Dallas played to its perceived capability after Jason Garrett took over. The Cowboys' 5-3 record down the stretch provides a glimmer of hope for Cowboys fans to have something exciting to look forward to.
What isn't exciting, though, is the final stretch of their season. The last four games could be deadly, as they will face the Philadelphia Eagles, Tampa Bay Buccaneers and the New York Giants twice.
The Giants have an extremely difficult stretch of games too, except theirs is even longer.
After a Week 7 bye, The G-Men will have to take on The Philadelphia Eagles and Dallas Cowboys twice, and also have to deal with the likes of the New England Patriots, New Orleans Saints, New York Jets and Green Bay Packers.
It's a crippling part of their schedule and will be a true test. If the Giants can win five of those eight games, then the playoffs are likely in their future. But that is a tall order for any team to accomplish, no matter how good they are.
Things are shaping up for the Philadelphia Eagles to be the lone team in the NFC East to make the postseason.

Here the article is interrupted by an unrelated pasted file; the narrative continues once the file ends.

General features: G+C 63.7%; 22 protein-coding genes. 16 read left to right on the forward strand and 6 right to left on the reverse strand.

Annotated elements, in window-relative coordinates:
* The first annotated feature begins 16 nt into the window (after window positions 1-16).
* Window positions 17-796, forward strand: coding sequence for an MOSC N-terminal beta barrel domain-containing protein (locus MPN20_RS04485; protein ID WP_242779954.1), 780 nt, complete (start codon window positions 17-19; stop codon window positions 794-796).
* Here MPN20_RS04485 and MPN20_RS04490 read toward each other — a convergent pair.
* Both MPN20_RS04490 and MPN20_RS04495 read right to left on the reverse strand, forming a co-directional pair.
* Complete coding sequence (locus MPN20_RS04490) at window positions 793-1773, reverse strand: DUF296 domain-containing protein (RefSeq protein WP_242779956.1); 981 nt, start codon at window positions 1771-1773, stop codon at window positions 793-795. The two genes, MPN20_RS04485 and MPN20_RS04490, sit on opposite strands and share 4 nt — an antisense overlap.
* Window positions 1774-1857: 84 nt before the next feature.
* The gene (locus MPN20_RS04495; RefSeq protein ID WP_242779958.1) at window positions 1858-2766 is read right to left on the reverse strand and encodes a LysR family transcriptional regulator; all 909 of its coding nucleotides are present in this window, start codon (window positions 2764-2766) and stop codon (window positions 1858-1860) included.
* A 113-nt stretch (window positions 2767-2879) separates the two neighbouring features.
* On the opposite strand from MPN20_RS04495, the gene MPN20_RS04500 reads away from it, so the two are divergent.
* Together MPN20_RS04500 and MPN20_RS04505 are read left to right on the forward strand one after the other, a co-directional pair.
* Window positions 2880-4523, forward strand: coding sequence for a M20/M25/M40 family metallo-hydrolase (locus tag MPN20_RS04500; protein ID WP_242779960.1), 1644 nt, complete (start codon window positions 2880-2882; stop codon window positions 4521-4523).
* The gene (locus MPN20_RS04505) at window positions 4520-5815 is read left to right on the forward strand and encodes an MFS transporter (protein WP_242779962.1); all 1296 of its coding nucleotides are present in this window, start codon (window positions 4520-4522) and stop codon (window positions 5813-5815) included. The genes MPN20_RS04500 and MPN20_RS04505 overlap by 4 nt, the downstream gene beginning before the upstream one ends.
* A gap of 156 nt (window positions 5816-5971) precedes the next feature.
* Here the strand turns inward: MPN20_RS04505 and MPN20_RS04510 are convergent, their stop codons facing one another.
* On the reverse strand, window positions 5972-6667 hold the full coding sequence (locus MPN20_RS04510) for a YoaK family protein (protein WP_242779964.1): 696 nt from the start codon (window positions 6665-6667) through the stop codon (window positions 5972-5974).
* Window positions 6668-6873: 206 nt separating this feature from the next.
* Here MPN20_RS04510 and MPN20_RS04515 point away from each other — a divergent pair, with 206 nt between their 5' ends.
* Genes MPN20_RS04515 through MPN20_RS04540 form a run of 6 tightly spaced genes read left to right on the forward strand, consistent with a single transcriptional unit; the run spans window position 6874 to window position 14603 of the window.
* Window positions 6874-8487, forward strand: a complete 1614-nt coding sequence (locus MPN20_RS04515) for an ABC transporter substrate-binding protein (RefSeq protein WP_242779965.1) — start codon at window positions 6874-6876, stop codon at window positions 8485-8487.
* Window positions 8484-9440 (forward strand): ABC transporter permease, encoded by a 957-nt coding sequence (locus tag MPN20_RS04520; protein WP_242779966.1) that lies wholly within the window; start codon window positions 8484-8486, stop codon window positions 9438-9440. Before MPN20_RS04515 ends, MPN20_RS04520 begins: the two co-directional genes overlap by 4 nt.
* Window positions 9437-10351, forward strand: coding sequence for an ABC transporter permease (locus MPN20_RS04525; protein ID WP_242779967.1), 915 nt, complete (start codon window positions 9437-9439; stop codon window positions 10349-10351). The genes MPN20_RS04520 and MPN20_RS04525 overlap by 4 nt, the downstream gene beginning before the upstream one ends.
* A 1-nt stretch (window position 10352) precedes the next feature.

Big names have packed moving trucks heading for Philadelphia this offseason, and now there are Super Bowl expectations for a team trying to shake its reputation as the NFC's perennial bridesmaids.
We've seen some strange things happen in Philadelphia this offseason. A team that once boasted a youth movement has seemingly mortgaged its future with the acquisition of a surplus of veterans.
They're Pro Bowl veterans, but veterans nonetheless.
Now, the true test is on the horizon. There is no denying the individual talent brought into Philly, but football is not an individual sport. It is the quintessential team sport, and one has to wonder to what effect the limited practice time will have on the team's chemistry once the season begins.
That said, it would be a complete shock—and a story of underachievement for the ages—if Philadelphia did not win the NFC East this year. The Eagles may make it as far as the NFC Championship, or even the Super Bowl.
Either way, they will have a unique challenge that many have not anticipated a team of this caliber having to endure.